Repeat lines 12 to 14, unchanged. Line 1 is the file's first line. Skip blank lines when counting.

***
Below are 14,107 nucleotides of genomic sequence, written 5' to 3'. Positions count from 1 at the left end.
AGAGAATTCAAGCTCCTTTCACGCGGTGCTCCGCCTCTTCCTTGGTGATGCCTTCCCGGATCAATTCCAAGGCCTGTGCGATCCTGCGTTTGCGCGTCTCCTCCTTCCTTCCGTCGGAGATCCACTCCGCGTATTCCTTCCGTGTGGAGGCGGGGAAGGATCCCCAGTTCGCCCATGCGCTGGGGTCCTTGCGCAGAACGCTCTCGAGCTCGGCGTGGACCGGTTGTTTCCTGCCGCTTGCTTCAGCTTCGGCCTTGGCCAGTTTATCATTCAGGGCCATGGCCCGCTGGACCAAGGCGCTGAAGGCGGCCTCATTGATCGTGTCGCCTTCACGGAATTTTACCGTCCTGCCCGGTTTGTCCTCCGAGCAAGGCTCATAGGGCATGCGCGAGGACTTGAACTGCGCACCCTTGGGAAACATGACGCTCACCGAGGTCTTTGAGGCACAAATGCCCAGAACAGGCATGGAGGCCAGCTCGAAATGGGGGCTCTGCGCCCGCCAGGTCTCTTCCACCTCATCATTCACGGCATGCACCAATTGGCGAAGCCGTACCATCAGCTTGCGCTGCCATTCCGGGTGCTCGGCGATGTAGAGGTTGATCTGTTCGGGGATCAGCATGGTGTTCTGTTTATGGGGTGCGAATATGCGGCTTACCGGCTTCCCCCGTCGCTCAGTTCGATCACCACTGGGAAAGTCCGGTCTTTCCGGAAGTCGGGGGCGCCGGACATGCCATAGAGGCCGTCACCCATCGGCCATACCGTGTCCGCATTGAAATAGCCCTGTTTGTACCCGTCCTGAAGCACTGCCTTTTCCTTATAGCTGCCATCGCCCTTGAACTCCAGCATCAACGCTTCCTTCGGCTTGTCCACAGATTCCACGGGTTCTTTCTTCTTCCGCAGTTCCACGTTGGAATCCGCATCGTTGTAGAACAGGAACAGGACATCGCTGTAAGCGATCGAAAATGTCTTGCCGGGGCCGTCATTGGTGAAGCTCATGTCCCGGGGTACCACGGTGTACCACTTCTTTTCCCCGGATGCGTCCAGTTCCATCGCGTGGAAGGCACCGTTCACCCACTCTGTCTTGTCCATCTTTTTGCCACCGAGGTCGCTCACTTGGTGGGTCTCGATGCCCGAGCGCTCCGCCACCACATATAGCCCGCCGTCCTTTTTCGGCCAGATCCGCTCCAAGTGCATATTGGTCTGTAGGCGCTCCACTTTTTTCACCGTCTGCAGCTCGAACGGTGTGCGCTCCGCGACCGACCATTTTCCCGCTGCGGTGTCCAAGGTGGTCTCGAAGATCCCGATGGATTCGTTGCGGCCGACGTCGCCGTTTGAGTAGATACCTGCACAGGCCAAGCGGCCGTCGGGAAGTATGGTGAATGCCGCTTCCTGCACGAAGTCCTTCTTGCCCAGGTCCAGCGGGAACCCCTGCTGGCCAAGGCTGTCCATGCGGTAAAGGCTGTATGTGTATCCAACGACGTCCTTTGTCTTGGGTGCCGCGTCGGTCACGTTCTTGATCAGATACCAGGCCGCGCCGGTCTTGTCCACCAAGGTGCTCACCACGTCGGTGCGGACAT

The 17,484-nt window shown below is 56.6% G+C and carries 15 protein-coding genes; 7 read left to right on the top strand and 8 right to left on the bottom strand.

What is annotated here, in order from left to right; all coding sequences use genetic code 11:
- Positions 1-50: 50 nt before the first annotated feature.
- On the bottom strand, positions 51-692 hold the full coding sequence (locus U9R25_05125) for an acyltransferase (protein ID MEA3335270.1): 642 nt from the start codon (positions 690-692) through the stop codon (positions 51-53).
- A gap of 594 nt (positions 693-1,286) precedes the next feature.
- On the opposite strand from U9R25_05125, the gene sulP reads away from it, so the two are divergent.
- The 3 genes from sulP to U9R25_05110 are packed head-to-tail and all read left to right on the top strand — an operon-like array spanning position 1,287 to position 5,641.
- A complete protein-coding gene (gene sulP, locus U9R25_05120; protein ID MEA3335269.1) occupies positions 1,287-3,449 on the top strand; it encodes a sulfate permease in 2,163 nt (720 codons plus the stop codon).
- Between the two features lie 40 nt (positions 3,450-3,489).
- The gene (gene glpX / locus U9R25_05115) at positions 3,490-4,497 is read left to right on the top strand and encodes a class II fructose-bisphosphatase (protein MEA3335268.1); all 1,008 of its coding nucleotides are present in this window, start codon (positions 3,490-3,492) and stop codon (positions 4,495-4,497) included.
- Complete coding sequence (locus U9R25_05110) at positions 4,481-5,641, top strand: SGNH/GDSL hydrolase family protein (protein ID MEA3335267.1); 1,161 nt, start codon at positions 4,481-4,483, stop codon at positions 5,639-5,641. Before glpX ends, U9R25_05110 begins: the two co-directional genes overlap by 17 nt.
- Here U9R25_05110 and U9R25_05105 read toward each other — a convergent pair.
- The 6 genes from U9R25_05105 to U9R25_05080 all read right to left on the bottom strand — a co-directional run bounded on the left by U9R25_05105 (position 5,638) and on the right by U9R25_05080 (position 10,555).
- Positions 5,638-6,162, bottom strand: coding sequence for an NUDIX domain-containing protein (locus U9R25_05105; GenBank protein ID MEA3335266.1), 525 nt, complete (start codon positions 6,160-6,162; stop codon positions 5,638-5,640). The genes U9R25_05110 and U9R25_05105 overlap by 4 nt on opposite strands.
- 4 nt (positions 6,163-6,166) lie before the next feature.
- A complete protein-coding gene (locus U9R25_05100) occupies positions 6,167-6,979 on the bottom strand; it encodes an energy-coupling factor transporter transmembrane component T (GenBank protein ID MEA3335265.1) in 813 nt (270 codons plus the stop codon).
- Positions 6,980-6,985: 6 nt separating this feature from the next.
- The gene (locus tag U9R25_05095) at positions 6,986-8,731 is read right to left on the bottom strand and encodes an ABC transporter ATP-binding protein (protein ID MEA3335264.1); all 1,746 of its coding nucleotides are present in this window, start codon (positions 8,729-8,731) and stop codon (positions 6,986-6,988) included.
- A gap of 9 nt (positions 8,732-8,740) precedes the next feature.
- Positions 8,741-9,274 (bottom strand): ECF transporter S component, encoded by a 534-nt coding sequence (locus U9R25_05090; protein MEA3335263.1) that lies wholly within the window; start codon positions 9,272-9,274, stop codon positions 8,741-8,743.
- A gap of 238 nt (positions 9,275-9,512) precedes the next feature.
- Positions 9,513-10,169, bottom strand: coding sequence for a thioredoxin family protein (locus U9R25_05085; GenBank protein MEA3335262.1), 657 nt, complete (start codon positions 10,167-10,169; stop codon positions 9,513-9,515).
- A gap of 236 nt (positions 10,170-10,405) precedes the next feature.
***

- The gene (gene glpX / locus U9R25_05115) at positions 3,490-4,497 is read left to right on the top strand and encodes a class II fructose-bisphosphatase (protein MEA3335268.1); all 1,008 of its coding nucleotides are present in this window, start codon (positions 3,490-3,492) and stop codon (positions 4,495-4,497) included.
- Complete coding sequence (locus U9R25_05110) at positions 4,481-5,641, top strand: SGNH/GDSL hydrolase family protein (protein ID MEA3335267.1); 1,161 nt, start codon at positions 4,481-4,483, stop codon at positions 5,639-5,641. Before glpX ends, U9R25_05110 begins: the two co-directional genes overlap by 17 nt.
- Here U9R25_05110 and U9R25_05105 read toward each other — a convergent pair.